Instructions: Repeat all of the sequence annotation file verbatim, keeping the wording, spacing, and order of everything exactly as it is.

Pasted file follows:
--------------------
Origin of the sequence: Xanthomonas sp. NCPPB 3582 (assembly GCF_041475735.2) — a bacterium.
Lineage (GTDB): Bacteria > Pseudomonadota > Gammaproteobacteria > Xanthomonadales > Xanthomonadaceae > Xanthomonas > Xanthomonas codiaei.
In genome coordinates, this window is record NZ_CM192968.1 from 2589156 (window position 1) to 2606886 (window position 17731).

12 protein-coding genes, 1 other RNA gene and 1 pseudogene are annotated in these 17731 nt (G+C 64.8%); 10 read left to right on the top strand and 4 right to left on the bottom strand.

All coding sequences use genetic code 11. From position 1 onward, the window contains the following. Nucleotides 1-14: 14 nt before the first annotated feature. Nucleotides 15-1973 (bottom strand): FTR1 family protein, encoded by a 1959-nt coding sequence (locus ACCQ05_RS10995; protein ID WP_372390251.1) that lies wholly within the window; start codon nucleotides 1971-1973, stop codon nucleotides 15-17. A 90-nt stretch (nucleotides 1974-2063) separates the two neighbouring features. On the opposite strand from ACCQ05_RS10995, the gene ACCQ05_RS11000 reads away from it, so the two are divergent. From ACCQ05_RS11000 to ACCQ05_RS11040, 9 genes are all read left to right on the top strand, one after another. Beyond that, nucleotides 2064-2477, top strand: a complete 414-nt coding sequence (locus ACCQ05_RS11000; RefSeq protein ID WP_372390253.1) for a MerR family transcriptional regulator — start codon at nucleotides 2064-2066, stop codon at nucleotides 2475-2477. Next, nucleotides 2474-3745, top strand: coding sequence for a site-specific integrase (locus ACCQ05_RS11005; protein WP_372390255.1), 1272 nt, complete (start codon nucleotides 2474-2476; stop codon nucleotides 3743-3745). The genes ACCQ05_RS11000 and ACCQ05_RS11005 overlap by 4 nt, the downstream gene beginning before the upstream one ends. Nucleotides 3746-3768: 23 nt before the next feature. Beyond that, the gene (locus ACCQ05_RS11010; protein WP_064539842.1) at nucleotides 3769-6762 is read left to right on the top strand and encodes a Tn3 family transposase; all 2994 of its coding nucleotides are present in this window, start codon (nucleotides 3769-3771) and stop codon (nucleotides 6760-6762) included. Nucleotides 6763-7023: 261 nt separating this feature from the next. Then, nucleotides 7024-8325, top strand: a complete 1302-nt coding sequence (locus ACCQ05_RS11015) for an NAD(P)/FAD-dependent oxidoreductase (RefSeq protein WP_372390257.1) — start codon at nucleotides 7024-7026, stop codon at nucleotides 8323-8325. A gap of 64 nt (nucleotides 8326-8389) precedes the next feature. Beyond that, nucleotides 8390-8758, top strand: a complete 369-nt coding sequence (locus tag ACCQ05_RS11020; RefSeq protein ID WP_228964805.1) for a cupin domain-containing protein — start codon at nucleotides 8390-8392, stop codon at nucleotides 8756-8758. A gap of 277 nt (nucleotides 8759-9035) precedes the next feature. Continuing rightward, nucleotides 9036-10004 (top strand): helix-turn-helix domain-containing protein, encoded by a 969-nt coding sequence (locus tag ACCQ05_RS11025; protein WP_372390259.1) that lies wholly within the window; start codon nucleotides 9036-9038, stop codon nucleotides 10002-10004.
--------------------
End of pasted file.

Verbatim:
Origin of the sequence: Xanthomonas sp. NCPPB 3582 (assembly GCF_041475735.2) — a bacterium.
Lineage (GTDB): Bacteria > Pseudomonadota > Gammaproteobacteria > Xanthomonadales > Xanthomonadaceae > Xanthomonas > Xanthomonas codiaei.
In genome coordinates, this window is record NZ_CM192968.1 from 2589156 (window position 1) to 2606886 (window position 17731).

12 protein-coding genes, 1 other RNA gene and 1 pseudogene are annotated in these 17731 nt (G+C 64.8%); 10 read left to right on the top strand and 4 right to left on the bottom strand.

All coding sequences use genetic code 11. From position 1 onward, the window contains the following. Nucleotides 1-14: 14 nt before the first annotated feature. Nucleotides 15-1973 (bottom strand): FTR1 family protein, encoded by a 1959-nt coding sequence (locus ACCQ05_RS10995; protein ID WP_372390251.1) that lies wholly within the window; start codon nucleotides 1971-1973, stop codon nucleotides 15-17. A 90-nt stretch (nucleotides 1974-2063) separates the two neighbouring features. On the opposite strand from ACCQ05_RS10995, the gene ACCQ05_RS11000 reads away from it, so the two are divergent. From ACCQ05_RS11000 to ACCQ05_RS11040, 9 genes are all read left to right on the top strand, one after another. Beyond that, nucleotides 2064-2477, top strand: a complete 414-nt coding sequence (locus ACCQ05_RS11000; RefSeq protein ID WP_372390253.1) for a MerR family transcriptional regulator — start codon at nucleotides 2064-2066, stop codon at nucleotides 2475-2477. Next, nucleotides 2474-3745, top strand: coding sequence for a site-specific integrase (locus ACCQ05_RS11005; protein WP_372390255.1), 1272 nt, complete (start codon nucleotides 2474-2476; stop codon nucleotides 3743-3745). The genes ACCQ05_RS11000 and ACCQ05_RS11005 overlap by 4 nt, the downstream gene beginning before the upstream one ends. Nucleotides 3746-3768: 23 nt before the next feature. Beyond that, the gene (locus ACCQ05_RS11010; protein WP_064539842.1) at nucleotides 3769-6762 is read left to right on the top strand and encodes a Tn3 family transposase; all 2994 of its coding nucleotides are present in this window, start codon (nucleotides 3769-3771) and stop codon (nucleotides 6760-6762) included. Nucleotides 6763-7023: 261 nt separating this feature from the next. Then, nucleotides 7024-8325, top strand: a complete 1302-nt coding sequence (locus ACCQ05_RS11015) for an NAD(P)/FAD-dependent oxidoreductase (RefSeq protein WP_372390257.1) — start codon at nucleotides 7024-7026, stop codon at nucleotides 8323-8325. A gap of 64 nt (nucleotides 8326-8389) precedes the next feature. Beyond that, nucleotides 8390-8758, top strand: a complete 369-nt coding sequence (locus tag ACCQ05_RS11020; RefSeq protein ID WP_228964805.1) for a cupin domain-containing protein — start codon at nucleotides 8390-8392, stop codon at nucleotides 8756-8758. A gap of 277 nt (nucleotides 8759-9035) precedes the next feature. Continuing rightward, nucleotides 9036-10004 (top strand): helix-turn-helix domain-containing protein, encoded by a 969-nt coding sequence (locus tag ACCQ05_RS11025; protein WP_372390259.1) that lies wholly within the window; start codon nucleotides 9036-9038, stop codon nucleotides 10002-10004.